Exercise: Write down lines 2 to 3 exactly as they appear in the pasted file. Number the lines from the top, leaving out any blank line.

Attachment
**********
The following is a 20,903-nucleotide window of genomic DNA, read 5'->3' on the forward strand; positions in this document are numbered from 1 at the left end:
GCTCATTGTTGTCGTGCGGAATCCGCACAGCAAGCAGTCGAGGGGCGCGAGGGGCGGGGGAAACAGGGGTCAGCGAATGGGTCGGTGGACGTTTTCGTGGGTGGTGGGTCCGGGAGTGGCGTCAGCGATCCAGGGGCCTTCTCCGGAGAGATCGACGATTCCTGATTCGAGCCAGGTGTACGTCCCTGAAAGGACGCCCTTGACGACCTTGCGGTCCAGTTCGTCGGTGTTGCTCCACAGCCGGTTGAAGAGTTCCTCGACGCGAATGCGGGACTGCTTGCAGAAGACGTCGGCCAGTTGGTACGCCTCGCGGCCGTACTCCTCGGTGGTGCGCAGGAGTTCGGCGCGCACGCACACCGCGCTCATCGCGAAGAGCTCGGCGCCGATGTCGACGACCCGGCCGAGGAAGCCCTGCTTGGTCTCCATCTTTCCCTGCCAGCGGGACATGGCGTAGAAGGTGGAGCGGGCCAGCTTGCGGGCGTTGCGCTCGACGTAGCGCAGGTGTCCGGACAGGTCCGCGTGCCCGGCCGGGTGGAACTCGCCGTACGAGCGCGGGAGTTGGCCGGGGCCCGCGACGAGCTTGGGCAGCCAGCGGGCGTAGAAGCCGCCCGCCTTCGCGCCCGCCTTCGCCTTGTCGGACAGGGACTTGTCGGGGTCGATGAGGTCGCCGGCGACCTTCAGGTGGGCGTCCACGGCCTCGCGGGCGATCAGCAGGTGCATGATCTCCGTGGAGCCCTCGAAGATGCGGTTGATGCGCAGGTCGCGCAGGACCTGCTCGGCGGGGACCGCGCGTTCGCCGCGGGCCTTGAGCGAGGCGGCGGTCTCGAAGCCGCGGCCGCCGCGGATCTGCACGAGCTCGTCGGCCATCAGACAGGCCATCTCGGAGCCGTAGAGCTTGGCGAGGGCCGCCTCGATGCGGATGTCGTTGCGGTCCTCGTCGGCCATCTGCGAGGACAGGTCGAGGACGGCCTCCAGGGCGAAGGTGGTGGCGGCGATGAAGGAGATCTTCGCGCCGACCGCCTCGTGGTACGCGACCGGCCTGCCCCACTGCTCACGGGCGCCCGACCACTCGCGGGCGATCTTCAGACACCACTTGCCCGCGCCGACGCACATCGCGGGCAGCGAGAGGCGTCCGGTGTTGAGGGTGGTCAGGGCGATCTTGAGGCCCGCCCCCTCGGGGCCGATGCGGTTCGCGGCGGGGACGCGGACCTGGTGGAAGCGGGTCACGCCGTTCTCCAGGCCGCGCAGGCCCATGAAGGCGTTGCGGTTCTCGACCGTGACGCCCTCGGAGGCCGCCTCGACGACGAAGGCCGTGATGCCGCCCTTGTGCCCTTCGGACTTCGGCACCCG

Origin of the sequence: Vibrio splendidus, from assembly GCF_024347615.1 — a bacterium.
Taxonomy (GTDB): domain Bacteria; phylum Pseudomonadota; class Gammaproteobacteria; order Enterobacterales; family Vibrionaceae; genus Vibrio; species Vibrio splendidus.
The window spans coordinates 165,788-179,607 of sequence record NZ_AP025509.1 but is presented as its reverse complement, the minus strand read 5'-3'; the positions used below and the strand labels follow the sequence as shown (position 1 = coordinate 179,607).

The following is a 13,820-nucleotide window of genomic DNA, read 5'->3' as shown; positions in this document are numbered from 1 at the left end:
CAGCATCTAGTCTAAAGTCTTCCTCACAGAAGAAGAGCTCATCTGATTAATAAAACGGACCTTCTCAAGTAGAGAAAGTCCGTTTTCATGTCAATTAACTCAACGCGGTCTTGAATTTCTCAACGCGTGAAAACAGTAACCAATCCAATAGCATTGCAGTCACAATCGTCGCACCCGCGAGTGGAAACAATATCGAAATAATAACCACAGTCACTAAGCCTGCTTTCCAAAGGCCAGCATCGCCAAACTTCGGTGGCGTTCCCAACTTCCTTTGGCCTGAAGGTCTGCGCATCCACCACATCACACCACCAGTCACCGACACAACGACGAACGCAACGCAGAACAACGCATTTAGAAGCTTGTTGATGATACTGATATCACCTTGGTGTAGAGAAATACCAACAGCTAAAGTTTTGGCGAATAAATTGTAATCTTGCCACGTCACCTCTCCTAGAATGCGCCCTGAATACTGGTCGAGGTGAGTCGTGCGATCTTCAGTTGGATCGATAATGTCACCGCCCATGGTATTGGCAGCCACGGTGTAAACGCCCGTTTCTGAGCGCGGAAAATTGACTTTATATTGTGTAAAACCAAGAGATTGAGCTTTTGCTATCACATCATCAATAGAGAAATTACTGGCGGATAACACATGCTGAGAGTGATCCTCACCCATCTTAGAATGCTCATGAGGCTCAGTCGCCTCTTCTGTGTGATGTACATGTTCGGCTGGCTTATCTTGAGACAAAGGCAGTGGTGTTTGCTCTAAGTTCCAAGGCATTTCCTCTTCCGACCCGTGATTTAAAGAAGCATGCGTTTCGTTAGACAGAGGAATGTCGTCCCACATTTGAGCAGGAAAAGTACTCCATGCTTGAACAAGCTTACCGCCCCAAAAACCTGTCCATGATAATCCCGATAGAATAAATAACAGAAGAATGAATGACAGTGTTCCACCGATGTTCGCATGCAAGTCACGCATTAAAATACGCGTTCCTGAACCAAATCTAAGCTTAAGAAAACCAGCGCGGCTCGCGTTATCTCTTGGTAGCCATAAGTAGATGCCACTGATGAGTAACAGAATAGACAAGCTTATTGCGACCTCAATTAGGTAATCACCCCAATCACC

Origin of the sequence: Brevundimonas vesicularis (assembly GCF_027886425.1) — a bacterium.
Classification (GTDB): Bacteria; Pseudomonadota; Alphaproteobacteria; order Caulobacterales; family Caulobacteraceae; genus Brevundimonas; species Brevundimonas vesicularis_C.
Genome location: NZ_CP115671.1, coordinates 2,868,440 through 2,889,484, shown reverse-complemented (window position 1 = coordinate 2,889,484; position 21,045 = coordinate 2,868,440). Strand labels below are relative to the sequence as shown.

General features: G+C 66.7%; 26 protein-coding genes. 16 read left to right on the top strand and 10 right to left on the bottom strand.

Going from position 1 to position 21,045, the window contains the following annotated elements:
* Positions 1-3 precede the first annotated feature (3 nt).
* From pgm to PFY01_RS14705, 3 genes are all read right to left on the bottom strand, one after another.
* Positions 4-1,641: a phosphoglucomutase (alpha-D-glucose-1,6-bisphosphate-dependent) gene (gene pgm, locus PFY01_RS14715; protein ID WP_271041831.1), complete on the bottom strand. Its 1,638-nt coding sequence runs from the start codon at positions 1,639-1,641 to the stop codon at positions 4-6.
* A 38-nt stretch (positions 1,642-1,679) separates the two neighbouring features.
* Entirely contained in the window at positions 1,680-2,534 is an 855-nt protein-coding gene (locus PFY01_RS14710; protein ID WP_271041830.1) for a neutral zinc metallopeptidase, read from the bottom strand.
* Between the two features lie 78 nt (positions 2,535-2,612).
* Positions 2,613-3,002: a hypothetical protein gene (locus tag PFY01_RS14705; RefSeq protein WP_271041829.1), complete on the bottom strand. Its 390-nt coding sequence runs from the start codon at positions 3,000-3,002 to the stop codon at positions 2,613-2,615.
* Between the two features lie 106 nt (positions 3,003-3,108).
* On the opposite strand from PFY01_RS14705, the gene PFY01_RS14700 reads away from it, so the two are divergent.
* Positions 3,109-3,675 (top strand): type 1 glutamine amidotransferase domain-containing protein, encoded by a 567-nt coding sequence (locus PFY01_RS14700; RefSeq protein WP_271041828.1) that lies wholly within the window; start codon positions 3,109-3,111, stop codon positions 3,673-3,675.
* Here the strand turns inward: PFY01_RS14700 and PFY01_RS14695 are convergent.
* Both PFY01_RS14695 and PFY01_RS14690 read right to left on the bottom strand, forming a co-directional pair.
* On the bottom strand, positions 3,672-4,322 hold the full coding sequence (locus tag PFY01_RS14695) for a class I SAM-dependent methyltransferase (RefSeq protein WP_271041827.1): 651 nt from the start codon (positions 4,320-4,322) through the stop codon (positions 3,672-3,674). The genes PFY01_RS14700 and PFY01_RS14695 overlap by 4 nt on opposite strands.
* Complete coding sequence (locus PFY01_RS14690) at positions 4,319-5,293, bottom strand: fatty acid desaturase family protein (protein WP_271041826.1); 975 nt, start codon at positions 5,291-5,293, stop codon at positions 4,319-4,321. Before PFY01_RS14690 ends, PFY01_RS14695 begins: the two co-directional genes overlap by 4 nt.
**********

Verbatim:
GCTCATTGTTGTCGTGCGGAATCCGCACAGCAAGCAGTCGAGGGGCGCGAGGGGCGGGGGAAACAGGGGTCAGCGAATGGGTCGGTGGACGTTTTCGTGGGTGGTGGGTCCGGGAGTGGCGTCAGCGATCCAGGGGCCTTCTCCGGAGAGATCGACGATTCCTGATTCGAGCCAGGTGTACGTCCCTGAAAGGACGCCCTTGACGACCTTGCGGTCCAGTTCGTCGGTGTTGCTCCACAGCCGGTTGAAGAGTTCCTCGACGCGAATGCGGGACTGCTTGCAGAAGACGTCGGCCAGTTGGTACGCCTCGCGGCCGTACTCCTCGGTGGTGCGCAGGAGTTCGGCGCGCACGCACACCGCGCTCATCGCGAAGAGCTCGGCGCCGATGTCGACGACCCGGCCGAGGAAGCCCTGCTTGGTCTCCATCTTTCCCTGCCAGCGGGACATGGCGTAGAAGGTGGAGCGGGCCAGCTTGCGGGCGTTGCGCTCGACGTAGCGCAGGTGTCCGGACAGGTCCGCGTGCCCGGCCGGGTGGAACTCGCCGTACGAGCGCGGGAGTTGGCCGGGGCCCGCGACGAGCTTGGGCAGCCAGCGGGCGTAGAAGCCGCCCGCCTTCGCGCCCGCCTTCGCCTTGTCGGACAGGGACTTGTCGGGGTCGATGAGGTCGCCGGCGACCTTCAGGTGGGCGTCCACGGCCTCGCGGGCGATCAGCAGGTGCATGATCTCCGTGGAGCCCTCGAAGATGCGGTTGATGCGCAGGTCGCGCAGGACCTGCTCGGCGGGGACCGCGCGTTCGCCGCGGGCCTTGAGCGAGGCGGCGGTCTCGAAGCCGCGGCCGCCGCGGATCTGCACGAGCTCGTCGGCCATCAGACAGGCCATCTCGGAGCCGTAGAGCTTGGCGAGGGCCGCCTCGATGCGGATGTCGTTGCGGTCCTCGTCGGCCATCTGCGAGGACAGGTCGAGGACGGCCTCCAGGGCGAAGGTGGTGGCGGCGATGAAGGAGATCTTCGCGCCGACCGCCTCGTGGTACGCGACCGGCCTGCCCCACTGCTCACGGGCGCCCGACCACTCGCGGGCGATCTTCAGACACCACTTGCCCGCGCCGACGCACATCGCGGGCAGCGAGAGGCGTCCGGTGTTGAGGGTGGTCAGGGCGATCTTGAGGCCCGCCCCCTCGGGGCCGATGCGGTTCGCGGCGGGGACGCGGACCTGGTGGAAGCGGGTCACGCCGTTCTCCAGGCCGCGCAGGCCCATGAAGGCGTTGCGGTTCTCGACCGTGACGCCCTCGGAGGCCGCCTCGACGACGAAGGCCGTGATGCCGCCCTTGTGCCCTTCGGACTTCGGCACCCG

Origin of the sequence: Vibrio splendidus, from assembly GCF_024347615.1 — a bacterium.